On the 30th of April, one of the Expedition Andalusia Everest 2000's members suffered an accident.  This happened while the expedition had arranged to descend from BC to a nearby town to get a few days rest before attacking the summit.  On the 28th of April, the climbers installed C 4 at the height necessary to undertake the final attack on the summit.  After spending several days at over 6500 meters installing the camps, all the climbers returned BC to rest for the final summit push.  Some members stayed at BC while others decided to descend to the closest town to recover.  It was then that Amparo Ortega, expedition member who is both a climber and doctor, slipped on a strangely formed rock.  She fell and broke her Tibia and Fibula as well as her right ankle.   The news was radioed to BC where arrangements were made for an evacuation helicopter.  The Andalusian climber is currently at the hospital in Katmandu where she will undergo surgery on 1 May.  The climber spoke directly with people in Spain and sounds okay but is disappointed that the expedition is over for her.  She will be back in Spain in a few days.  The rest of the expedition is continuing to rest until 6 May so that on either 7 or 8 May, there will be the first attack on the summit by three of the climbers.  Thus, the Andalusian flag will fly on the summit on the 11th or 12th of May.  BC will be in constant contact with Spain during the night of the final summit push. 

EverestNews.com will publish their reports in English. Their reports in Spanish, pictures, and more will be on http://www.deporteandaluz.com/everest.htm

It is somewhat strange with the record number of reporters at BC, that this helicopter evacuation has not been reported.

  • An experienced Danish Expedition: Thrane & Thrane sponsorship of the first all Danish Mount Everest Expedition

Still moving up ! Check them out...

The BigE-expedition and its progress can be followed at Thrane & Thrane’s website: http://www.tt.dk/everest/intro.html

You will find several interesting New updates:

  • Jeffrey Warden

A lone climber from Canadian attempts the Summit from the South Side. His name is Jeffrey Warden, and he is from Winnipeg Canada. 

Dispatch 5/1/2000: Moved up to camp [2] to-day, will wait here for weather to calm down. Strong winds major       concern. Fresh snow on the "Lhotse" face. Saturday, May 6th, probable summit attempt. 


  • Everest North Side: 

http://www.everest.home.nl/ Frits Vrijlandt and Steven Le Poole, will attempt to climb Everest via the North ridge. They are part of a non-commercial British/Dutch expedition.

4/30/200 Two expedition members quit

BASE CAMP - Expedition member Adrian Walker has been forced to leave the expedition. Last week at North Col he experienced serious eye trouble. The expedition doctor and doctors in Britain strongly advised him to stay put because there would be a big change of recurrence. Subsequently, Adrian decided to leave the expedition altogether.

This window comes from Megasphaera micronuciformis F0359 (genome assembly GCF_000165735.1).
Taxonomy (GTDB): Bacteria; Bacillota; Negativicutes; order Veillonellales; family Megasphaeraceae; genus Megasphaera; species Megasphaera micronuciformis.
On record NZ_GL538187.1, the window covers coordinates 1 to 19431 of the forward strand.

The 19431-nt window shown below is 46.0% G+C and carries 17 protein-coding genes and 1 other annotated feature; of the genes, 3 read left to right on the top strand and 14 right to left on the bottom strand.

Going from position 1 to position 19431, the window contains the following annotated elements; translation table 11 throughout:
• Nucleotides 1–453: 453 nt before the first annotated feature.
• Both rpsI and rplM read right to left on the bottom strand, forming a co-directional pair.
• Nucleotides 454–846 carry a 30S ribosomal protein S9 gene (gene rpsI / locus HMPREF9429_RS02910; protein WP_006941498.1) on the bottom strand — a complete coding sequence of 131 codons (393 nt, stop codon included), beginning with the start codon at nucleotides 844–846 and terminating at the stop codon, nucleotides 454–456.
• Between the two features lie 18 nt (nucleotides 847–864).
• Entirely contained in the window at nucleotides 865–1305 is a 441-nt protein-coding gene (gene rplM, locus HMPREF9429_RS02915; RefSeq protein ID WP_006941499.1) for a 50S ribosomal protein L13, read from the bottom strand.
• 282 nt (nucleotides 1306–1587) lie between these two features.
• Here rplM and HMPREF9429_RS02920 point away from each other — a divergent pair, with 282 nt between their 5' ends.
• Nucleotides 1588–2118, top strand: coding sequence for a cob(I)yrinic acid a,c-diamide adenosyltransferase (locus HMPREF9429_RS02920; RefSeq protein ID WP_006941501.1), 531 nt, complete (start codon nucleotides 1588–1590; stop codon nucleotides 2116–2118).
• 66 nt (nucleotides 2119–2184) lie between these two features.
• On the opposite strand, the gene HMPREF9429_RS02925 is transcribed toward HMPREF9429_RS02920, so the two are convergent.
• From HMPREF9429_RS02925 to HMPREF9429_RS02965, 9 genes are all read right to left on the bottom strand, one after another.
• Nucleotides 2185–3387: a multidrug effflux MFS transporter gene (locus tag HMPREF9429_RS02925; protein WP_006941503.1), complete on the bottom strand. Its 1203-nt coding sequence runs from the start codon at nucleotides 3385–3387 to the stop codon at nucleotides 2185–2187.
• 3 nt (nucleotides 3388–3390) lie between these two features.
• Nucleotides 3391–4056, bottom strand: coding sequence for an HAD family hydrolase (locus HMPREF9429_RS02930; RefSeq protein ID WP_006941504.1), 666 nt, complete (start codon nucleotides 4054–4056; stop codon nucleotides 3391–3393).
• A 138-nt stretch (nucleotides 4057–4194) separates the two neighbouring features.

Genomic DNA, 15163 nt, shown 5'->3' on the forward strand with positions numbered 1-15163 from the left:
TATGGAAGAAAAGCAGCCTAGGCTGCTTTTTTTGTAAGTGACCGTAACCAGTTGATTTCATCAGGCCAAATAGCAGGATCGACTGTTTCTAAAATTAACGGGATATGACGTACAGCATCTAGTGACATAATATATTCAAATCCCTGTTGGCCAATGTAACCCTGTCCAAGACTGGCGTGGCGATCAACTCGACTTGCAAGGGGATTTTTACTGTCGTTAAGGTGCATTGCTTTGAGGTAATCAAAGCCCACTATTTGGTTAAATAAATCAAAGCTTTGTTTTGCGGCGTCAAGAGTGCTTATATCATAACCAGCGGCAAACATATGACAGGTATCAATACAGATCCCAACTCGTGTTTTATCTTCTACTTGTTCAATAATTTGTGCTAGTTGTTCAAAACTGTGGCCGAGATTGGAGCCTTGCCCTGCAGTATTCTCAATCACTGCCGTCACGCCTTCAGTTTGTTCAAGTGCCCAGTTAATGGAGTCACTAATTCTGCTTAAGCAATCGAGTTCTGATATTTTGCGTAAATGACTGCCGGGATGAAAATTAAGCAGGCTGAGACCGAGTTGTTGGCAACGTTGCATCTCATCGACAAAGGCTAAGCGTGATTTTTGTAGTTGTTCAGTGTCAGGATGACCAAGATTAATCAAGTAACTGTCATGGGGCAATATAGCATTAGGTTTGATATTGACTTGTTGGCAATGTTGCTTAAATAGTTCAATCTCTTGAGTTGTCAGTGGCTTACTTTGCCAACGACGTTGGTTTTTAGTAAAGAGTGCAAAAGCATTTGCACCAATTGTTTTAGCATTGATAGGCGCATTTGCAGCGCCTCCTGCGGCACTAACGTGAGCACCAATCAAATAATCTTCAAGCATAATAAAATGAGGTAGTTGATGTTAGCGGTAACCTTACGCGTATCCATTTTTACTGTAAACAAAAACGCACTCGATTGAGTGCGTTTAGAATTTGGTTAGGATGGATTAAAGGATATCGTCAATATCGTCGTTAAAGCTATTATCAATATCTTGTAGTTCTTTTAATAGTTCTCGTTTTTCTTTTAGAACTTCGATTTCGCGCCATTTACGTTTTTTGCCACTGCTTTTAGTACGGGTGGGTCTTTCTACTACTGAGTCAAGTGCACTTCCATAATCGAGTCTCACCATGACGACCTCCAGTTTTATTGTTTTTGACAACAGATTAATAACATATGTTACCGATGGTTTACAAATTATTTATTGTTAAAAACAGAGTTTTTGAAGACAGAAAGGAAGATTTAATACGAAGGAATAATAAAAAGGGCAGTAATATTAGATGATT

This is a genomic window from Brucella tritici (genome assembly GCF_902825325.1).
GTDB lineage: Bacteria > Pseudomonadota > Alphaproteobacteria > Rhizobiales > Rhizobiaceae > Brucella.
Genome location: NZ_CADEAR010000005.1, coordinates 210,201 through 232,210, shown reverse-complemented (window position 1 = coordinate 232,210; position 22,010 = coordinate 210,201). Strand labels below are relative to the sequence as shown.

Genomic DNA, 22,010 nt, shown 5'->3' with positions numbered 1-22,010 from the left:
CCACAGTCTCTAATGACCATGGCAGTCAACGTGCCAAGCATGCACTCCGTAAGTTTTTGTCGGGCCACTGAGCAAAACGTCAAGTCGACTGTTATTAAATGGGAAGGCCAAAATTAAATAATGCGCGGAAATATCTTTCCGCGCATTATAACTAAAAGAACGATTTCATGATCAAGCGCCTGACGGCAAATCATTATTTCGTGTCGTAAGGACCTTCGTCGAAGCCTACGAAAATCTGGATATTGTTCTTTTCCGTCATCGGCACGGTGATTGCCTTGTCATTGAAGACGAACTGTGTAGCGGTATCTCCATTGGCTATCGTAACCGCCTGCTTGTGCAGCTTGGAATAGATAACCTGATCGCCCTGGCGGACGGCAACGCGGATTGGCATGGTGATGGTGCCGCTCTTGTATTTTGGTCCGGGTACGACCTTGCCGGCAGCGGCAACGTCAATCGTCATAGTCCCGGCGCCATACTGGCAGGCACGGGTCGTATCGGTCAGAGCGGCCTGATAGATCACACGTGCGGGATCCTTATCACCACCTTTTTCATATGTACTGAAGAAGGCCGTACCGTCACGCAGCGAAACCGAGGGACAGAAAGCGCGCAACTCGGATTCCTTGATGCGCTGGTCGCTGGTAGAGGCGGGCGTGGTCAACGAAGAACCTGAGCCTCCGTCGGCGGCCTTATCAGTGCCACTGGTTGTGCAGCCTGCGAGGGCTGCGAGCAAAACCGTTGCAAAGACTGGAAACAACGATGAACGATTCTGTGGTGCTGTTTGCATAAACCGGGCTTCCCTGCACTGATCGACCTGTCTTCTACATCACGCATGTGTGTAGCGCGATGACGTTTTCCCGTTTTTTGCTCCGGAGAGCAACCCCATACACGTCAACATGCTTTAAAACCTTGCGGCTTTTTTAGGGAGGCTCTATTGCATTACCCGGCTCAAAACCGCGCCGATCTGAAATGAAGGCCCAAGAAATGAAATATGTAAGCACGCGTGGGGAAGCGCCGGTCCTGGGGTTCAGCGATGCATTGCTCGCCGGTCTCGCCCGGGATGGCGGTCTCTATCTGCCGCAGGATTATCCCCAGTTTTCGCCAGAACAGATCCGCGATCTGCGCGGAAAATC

Click for entire article

  • The Millennium Seven Summits Expedition http://adventurealternative.com lead by Gavin Bate and John Barry.  EverestNews.com will feature full dispatches and photos from this expedition. Please see below for information on them and their dispatches from Everest. The team of seven is made up of John Barry and Gavin Bate, Andy Salter, Polly Murray , Chris Tiso, George Barlow and Michele Santilhano.  

Dispatch: Base camp Wednesday 5/3/2000

They do say that patience is a virtue, and ours is being tested right now ! We have spent several days below in the village of Lobuje, eating well and sleeping well, and every morning gazing up at the high tops and seeing the tell-tale signs of high winds and bad weather. By mid-afternoon the weather has invariably clagged in and quite often it is snowing. With a sigh we have gone back into the lodge and discussed, yet again, our different possibilities and itineraries.

It is SO frustrating !!

Now we are back in Base Camp and yesterday when we arrived there was a huge snowstorm and the tents were lashed by strong winds. People are leaving the mountain in droves ! This morning it is clear skies but still high winds and we have spoken to our Sherpas at Camp 2 who have confirmed that there is no movement up high.

It is VERY frustrating !!

We are all ready and primed ( like "coiled springs" as Andy says, doing some light calisthenics outside in a muscle T-shirt ) and we have all over-dosed on sleep. The silent cry of "Let's Go !" is in everyone's mind. One pleasant distraction has been the arrival of my second trek group who arrive at Base Camp today. We met them in Lobuje and it was good to chat with new faces. Rory Tiso, brother of Chris, was man of the hour when he delivered a 'goodies bag' of  luxuries like the newspapers, magazines, salami, cask strength whisky, Sambuca, haggis and oatcakes ! We fell upon the bag like idiots !

Our trek group is fantastic, some real characters. None of them are climbers or even especially enthusiastic hill walkers - they just wanted the opportunity to go to Base Camp during an actual summit attempt. It means a lot to us as well, to have that sort of support from people back home who have trekked up here to see this incredible mountain.

Anyway life is now revolving around the weather forecast and the daily radio call with Camp 2 to find out what the movements are up there. At the moment the forecast indicates that the weather is changing today, with a big high pressure coming in from the north ( the Tibetan plateau ) which is pushing this current low pressure away, hence the present unsettled weather. On the 5th the winds are supposed to be gossamer light and several groups are going for the top on that day. Unfortunately we can't take advantage of that because we don't have all our gear at Camp 4 yet. Then on the 7th'ish there's supposed to be 35 knot winds at 24,000' which is too strong for summiting and, hopefully, then a drop in wind for maybe the 8th or 9th which is our proposed date of summiting. Who knows ? We are literally in the hands of the Gods up here.

It is UTTERLY frustrating !!

We will keep you posted. Meanwhile life at Base Camp drags on and we dream of hot showers, clean sheets, central heating, bacon sanies, strong cheddar, armchairs, movies and washing machines !! All the best


For all the May 2000 News

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For all the March 2000 News